The HMAC implementation is a little more elaborate than the API key implementation, but it's still simple. You can check this code for the API server implementation, and this code for the mobile app implementation.
However, if the HMAC secret is hard-coded, then it is still easy for an attacker to extract. The third blog post demonstrates this by using open source binary analysis tools to reveal the HMAC secret and the associated algorithm used to sign the requests. Once these are copied across to the ShipRaider code the rogue website can get up and running again.
The second attack scenario revealed that using a static secret for the HMAC algorithm is a weak point. The next defense is to use a dynamic secret; one that is computed at runtime. The third blog post explains how to combine a static secret with dynamic data to yield a dynamic secret with which to initialize the HMAC algorithm.
Computing the HMAC secret at runtime makes it harder to bypass but not impossible. The attacker now needs to understand a larger section of code in order to reproduce the behavior in the ShipRaider website. The fourth blog post lists several approaches for this, giving a more detailed example using app repackaging and the Android Studio debugger. Again, the attacker can write equivalent code in ShipRaider to continue using the ShipFast API.
The fourth blog post, introduces the final security measure in the series. Mobile app attestation is the API security concept implemented in Approov. In a nutshell, Approov checks the whole app and the environment in which it runs before enabling access to the API - the App is the key. It gives you a high degree of confidence that your API accesses are locked-down to legitimate instances of your app. This approach is described in more detail in our product overview page and in the associated white paper.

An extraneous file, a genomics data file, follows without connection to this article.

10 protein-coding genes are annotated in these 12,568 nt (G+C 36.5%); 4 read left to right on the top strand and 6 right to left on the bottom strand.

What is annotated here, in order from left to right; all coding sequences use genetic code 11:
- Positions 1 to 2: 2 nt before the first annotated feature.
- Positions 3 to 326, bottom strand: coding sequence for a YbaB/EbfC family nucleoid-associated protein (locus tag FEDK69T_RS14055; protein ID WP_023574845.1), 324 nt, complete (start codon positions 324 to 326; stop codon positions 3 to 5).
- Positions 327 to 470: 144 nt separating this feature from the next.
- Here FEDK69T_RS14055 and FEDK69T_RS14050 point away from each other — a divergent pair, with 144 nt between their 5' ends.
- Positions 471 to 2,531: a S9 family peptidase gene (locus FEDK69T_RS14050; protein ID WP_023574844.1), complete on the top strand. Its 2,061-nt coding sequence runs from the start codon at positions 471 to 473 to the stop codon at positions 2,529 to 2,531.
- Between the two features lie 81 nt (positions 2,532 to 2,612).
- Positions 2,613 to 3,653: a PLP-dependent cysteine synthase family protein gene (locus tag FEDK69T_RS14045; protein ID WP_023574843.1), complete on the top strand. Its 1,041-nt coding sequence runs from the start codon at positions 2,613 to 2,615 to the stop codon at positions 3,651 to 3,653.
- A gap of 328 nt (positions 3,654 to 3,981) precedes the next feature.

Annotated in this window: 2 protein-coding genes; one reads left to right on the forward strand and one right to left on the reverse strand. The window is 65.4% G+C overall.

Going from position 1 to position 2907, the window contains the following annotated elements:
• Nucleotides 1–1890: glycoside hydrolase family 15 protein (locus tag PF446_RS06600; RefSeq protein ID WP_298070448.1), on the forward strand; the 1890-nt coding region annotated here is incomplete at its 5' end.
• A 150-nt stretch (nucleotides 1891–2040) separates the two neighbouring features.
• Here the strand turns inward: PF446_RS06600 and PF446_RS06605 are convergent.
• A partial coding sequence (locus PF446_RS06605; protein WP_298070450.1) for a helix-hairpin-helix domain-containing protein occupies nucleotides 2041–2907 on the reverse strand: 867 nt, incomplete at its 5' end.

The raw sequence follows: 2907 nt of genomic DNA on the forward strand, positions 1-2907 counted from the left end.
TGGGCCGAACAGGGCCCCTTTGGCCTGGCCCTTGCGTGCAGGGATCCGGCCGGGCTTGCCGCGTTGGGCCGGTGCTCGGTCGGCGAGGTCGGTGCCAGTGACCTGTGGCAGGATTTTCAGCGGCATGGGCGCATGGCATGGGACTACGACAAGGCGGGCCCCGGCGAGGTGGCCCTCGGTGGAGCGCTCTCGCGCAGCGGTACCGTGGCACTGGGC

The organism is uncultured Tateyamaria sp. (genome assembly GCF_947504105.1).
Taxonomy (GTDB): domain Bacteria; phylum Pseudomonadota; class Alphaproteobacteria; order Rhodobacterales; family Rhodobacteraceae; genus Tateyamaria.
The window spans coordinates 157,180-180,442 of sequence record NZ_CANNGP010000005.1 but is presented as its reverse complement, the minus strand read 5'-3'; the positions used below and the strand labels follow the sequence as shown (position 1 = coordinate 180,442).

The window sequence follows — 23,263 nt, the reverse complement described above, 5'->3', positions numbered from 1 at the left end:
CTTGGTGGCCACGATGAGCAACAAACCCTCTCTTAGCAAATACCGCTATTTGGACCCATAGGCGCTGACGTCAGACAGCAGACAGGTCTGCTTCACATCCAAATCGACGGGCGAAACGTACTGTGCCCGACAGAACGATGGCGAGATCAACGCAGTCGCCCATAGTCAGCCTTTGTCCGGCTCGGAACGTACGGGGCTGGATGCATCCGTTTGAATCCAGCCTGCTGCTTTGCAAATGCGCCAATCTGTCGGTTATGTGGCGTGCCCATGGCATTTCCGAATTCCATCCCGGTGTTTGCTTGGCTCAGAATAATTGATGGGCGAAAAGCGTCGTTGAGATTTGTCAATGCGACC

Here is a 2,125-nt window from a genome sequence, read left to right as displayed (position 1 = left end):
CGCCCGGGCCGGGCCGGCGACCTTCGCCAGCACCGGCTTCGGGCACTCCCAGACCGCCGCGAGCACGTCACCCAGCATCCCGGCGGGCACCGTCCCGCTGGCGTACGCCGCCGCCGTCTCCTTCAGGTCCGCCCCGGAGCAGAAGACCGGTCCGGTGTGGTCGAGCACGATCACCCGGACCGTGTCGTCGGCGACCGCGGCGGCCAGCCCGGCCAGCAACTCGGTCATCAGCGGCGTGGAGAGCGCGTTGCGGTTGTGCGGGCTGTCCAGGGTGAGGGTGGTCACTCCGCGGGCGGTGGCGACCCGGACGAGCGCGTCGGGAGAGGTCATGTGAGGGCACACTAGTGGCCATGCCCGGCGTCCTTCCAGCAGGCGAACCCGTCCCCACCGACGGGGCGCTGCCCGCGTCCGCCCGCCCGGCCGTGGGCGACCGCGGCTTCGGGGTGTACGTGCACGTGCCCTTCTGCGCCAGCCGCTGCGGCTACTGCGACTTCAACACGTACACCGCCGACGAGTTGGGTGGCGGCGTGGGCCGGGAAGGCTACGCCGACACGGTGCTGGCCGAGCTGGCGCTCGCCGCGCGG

The Approov integration is as simple as it can be for mobile app developers. Add the Approoov SDK to your build, hopefully using one of the [quickstart integration examples]](https://approov.io/docs/latest/approov-integration-examples/mobile-app/) to speed up the process and then call the SDK to obtain an Approov token to include on API requests. You can see this in the ShipFast app in ShipFastApp.kt, search for the lines that are preceded by
// *** UNCOMMENT THE CODE BELOW FOR APPROOV ***.
The API server integration is also simple: use one of the many JWT libraries to verify the Approov token before responding to API requests. The Shipfast API uses the express-jwt node package to verify the Approov token with the
The Advanced Usage document describes the build and deployment steps for each of the components that make up the ShipFast and ShipRaider services. To follow the blog series, it is normally sufficient to use the services and apps deployed and maintained by the Approov team, in which case you don't need to follow that document. However, you will need it if you attempt the optional pentesting challenge, described at the end of the last blog post.
The blog series, as a whole, shows a gradual improvement in API security by ensuring that requests only come from legitimate sources. The blogs and the code in this repository are used to show how to easily circumvent some protection mechanisms that are commonly used in API development. It culminates in an Approov integration which gives the highest degree of confidence in the verified requests received by the ShipFast API. If you wish to explore the Approov solution in more depth then why not try one of the following links as a jumping off point: